FIG. 1 illustrates a schematic front view of the horizontally lying drum of a rotary drum filter structured in accordance with the present invention; and
FIG. 2 illustrates schematically a detail of the lower part of the rotary drum filter of FIG. 1.
The rotary drum filter includes a drum 2 which is rotatable around an axis 1. It shall be assumed that the drum 2 is able to rotate intermittently in the direction of an arrow 3 in this embodiment. A filter cake cleaning-off unit is located at the inside of the drum 2. The drum 2 and the filter cake cleaning-off unit 4 are located within a filter housing 5, which includes a raw air inlet 6, a clean air outlet 7 and a filter cake discharge 8, whereby the raw air inlet 6 faces the outer jacket surface 9 of the drum 2. The clean air outlet 7 faces the inner jacket surface 10 of the drum, such that accordingly the clean air is discharged coaxially out of the inner area of the drum 2.
The filter housing 5 is partitioned vertically into an upper filter zone 11 and a filter cake settling zone 12 located thereunder, and whereby for better understanding the upper filter zone 11 is identified in FIG. 1 by a hatching. A partition plane or section, respectively, is located between the two zones 11 and 12 and consists of members 13 to 17. The member 15 of the partition plane is formed as cleaning-off sector and accordingly when cleaning the filter cake off the jet 18 of pressurized air is directed against this sector 15. The rest of the partition plane, ie members 13, 14, 16 and 17 include at least one flap that can be opened and be closed such to allow a selective opening and thus connecting of the filter zone 11 to the filter cake settling zone 12. The two surface or plane parts 14 and 16 of the partition plane of the illustrated example are shaped as flaps, which two flaps 14 and 16 are illustrated more in detail in FIG. 2. The partition surface 13 to 17 shall be designed as air-tight as possible up to the cleaning sector 15 which means that the two parts 13 and 17 are mounted in air-tight manner at the upper end of the housing 5 and that, furthermore, the two flaps 14 and 16 are to abut at their two flap ends as air-tight as possible onto the outer jacket surface 9 of the drum 2 and at the other end at the members 13 and 17, respectively, such that accordingly the raw air must penetrate from the filter zone 11 through the outer and the inner jacket surface 9, 10 of the drum 2.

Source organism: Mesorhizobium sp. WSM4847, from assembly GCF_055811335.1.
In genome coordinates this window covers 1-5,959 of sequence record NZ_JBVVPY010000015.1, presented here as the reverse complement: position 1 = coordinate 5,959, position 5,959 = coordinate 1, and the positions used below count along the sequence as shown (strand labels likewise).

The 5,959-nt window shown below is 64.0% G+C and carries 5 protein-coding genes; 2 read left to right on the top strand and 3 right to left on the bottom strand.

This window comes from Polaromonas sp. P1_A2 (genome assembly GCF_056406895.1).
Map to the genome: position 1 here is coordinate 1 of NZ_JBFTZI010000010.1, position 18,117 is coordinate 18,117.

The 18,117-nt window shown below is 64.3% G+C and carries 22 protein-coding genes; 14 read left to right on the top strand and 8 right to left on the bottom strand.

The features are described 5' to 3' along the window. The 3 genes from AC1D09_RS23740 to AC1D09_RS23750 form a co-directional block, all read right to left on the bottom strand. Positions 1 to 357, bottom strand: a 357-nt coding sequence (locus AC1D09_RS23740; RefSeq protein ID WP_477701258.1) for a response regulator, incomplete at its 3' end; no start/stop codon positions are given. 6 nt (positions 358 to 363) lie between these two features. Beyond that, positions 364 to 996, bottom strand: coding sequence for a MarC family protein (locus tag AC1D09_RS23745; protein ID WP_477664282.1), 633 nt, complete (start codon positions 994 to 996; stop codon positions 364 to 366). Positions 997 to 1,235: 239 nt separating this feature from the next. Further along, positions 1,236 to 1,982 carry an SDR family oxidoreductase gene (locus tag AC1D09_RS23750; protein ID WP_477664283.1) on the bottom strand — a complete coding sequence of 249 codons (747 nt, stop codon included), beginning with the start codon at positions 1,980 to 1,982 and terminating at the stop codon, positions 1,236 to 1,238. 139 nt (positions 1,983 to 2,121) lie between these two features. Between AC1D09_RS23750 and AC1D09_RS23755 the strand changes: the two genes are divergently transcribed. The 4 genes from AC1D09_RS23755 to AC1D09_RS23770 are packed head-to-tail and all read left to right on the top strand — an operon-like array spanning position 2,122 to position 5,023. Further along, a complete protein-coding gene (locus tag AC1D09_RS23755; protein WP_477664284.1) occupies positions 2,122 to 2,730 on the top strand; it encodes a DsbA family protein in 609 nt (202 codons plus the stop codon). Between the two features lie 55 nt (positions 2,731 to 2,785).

FIGS. 1 and 2 disclose that the section 13 and the flap 14 of the partition plane form together a pocket 19 of the filter zone 11, and it can be stated that the flap 14 is located at the bottom of this pocket 19. In a similar manner the section 17 and the flap 16 of the partition plane form a second pocket 20. The two pockets 19 and 20 are located together with their flaps 14 and 16 at both sides of the cleaning-off zone 15 and immediately adjacent thereto. Each pocket 19, 20 of the illustrated example has a V-shape, whereby one of the legs of the V-shape of the pocket 19 is formed by the flap 14 and the other leg of the V-shape is formed by the section 13 of the partition plane. The pocket 20 has also a V-shape, whereby the one leg of the V-shape is formed by the flap 16 and the other leg of the V-shape is formed by the section 17 of the partition plane. Both sections 13 and 17 are designed as chute such that dust deposited thereon can glide downwards into the pockets 19 and 20. The filter cake discharge 8 of the housing 5 includes also obliquely extending walls, and has accordingly also the shape of a hopper, such that the filter cake falling downwards or dust that has been detached from the filter cake may fall into a settling space located thereunder, which in the illustrated example is designed as a bucket 21.